Our Classic Baguettes recipe is just as the name states – a classic. These baguettes are going to closely resemble those from an artisan bakery. They'll be chewy and riddled with holes on the inside, and crisp and golden on the outside.
But this baguette dough does more than that – you can make four beautiful styles of baguette with just a few simple variations. Don't just take my word for it, see for yourself – the pictures don't lie!
Once you've made your dough and it's had its long, slow first rise (with a gentle deflate towards the end), turn it out onto a lightly greased work surface. Follow along as we make 1... 2... 3... 4! baguettes that are as beautiful as they are crisp and delicious.
Divide the dough into three equal pieces. Shape each piece into a rough, slightly flattened oval, cover with greased plastic wrap, and let rest for 15 minutes.
Working with one piece of dough at a time, fold the dough in half lengthwise, and seal the edges with the heel of your hand. Flatten it slightly, and fold and seal again. To see it in action, check out our video on how to shape a baguette.
With the seam-side down, cup your fingers and gently roll the dough into a 15" log. Place the logs seam-side down in the folds of a floured couche. Cover the baguettes, and allow to rise until they've become very puffy, about 1 1/2 hours.
Artisan bread bakers use a canvas cloth (couche) to create their fabulous, crusty baguettes. The baguettes are placed on the couche while they rise, enabling the dough to keep its shape intact and its surface dry. This allows it to create a thin skin – which is the secret to that chewy crust. If you don't have a couche, you can evenly space your baguette dough on a piece of parchment. The form just may spread a little with no sides to hold it up.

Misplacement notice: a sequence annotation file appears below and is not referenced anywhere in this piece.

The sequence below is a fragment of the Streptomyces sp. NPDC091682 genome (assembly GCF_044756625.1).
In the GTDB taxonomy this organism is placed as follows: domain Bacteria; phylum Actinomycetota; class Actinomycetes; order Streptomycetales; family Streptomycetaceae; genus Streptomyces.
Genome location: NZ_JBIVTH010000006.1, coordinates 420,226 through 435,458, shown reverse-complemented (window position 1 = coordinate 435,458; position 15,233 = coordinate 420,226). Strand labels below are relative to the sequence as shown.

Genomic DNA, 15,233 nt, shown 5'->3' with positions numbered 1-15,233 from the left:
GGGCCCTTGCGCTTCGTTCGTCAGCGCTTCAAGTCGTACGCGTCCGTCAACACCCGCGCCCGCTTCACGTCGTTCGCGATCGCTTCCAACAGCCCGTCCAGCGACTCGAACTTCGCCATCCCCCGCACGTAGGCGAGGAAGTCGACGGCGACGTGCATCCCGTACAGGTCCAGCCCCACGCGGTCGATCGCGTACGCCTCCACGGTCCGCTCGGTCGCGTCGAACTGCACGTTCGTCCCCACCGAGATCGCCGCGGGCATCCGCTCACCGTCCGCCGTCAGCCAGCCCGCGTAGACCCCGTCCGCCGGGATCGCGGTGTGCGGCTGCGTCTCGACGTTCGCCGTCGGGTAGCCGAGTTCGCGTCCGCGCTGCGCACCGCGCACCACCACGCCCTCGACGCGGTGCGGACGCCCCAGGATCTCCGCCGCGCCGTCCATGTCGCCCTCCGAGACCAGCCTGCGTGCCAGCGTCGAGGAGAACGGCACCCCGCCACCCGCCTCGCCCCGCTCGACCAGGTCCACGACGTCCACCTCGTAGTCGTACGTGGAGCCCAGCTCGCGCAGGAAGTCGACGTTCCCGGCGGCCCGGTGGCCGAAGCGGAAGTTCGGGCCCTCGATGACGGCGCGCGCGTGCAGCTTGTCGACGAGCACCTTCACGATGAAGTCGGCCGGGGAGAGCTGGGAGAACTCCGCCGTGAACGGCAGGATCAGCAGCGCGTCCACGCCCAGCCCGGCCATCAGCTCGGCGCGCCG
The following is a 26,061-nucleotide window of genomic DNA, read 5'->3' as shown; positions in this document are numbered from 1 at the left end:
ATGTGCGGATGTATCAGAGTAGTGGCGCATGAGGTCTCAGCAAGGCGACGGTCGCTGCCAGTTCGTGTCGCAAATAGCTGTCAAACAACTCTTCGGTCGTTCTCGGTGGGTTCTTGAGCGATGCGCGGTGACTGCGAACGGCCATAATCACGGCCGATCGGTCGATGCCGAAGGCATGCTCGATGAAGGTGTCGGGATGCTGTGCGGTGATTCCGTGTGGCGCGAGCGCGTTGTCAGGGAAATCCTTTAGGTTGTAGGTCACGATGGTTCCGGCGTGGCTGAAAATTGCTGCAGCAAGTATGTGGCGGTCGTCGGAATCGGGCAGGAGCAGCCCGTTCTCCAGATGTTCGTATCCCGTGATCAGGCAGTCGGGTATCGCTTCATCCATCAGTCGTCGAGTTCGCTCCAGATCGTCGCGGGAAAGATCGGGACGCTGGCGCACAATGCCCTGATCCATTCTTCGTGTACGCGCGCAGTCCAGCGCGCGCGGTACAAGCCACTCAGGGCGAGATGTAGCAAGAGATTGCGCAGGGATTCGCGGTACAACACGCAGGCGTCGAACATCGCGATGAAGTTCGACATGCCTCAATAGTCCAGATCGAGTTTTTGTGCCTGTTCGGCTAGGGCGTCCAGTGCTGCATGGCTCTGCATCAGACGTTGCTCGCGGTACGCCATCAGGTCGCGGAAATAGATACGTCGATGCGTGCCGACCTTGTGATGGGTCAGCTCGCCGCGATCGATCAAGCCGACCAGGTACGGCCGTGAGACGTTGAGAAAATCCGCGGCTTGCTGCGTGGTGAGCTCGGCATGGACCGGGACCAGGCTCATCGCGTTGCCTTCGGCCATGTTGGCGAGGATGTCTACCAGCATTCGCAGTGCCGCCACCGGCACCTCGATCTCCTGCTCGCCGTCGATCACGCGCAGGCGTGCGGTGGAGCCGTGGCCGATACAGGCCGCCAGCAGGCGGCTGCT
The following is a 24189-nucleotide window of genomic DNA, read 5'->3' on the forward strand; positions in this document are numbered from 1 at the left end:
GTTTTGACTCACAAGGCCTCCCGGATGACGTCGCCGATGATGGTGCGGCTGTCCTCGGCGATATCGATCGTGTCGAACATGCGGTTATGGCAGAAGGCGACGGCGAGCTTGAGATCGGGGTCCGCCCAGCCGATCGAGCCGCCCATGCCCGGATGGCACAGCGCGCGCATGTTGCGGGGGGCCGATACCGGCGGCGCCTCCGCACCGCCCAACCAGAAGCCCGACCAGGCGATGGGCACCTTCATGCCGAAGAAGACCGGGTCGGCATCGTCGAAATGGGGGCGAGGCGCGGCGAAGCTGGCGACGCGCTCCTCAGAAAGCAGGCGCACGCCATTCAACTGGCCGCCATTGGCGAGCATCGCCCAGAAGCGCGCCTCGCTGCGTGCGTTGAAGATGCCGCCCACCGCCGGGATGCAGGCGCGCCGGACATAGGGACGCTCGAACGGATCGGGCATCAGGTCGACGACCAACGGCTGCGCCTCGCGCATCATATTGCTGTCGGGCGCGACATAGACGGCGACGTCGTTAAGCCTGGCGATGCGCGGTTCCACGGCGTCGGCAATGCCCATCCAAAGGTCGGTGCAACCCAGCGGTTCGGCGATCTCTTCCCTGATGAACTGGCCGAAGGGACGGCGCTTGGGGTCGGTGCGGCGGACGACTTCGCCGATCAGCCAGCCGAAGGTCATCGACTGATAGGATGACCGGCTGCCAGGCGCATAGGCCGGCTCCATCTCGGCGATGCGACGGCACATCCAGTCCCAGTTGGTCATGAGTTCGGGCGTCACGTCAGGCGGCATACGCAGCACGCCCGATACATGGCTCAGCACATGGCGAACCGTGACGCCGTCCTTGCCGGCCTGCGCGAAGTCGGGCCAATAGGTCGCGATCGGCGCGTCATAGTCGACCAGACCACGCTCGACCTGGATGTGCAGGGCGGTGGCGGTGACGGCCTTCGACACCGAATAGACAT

Towards the end of the rising time, place a pizza baking stone on the lowest rack of your oven, and preheat the oven to 450°F.
Baking stones are recommended for home baking because they closely recreate the atmosphere of big bakery ovens. The stone absorb the oven’s heat and transfers it to the baguette, providing a very hot, even bake, compared to the air temperature fluctuations your loaf might endure on a plain metal pan. In addition, moisture from the loaf's interior is drawn to the outer crust by the porous stone, yielding bread with incredibly crackly/crunchy crust and a light interior.
A lame (meaning "blade" in French) is a curved extra-sharp blade that professionals use to slash their bread. The curved blade – paired with the proper holding technique – really allows the blade to get underneath your crust as you cut, allowing just the right shape of expansion for your bread as it bakes. A knife will certainly score the dough, but it won't give the classic crunchy "ear" shape that we associate with baguettes.
Spritz baguettes heavily with warm water, then transfer them to the heated stone in the oven.
If you don't have a baking stone, you can transfer the baguettes – parchment and all – onto a baking sheet. The parchment keeps the loaves from sticking while they bake.